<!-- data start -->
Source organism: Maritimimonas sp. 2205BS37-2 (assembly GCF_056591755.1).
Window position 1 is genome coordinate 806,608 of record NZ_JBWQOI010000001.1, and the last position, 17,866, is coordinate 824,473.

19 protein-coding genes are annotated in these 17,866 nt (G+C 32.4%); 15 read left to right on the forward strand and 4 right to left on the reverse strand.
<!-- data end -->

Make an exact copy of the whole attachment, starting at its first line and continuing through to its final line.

Source organism: Maritimimonas sp. 2205BS37-2 (assembly GCF_056591755.1).
Window position 1 is genome coordinate 806,608 of record NZ_JBWQOI010000001.1, and the last position, 17,866, is coordinate 824,473.

19 protein-coding genes are annotated in these 17,866 nt (G+C 32.4%); 15 read left to right on the forward strand and 4 right to left on the reverse strand.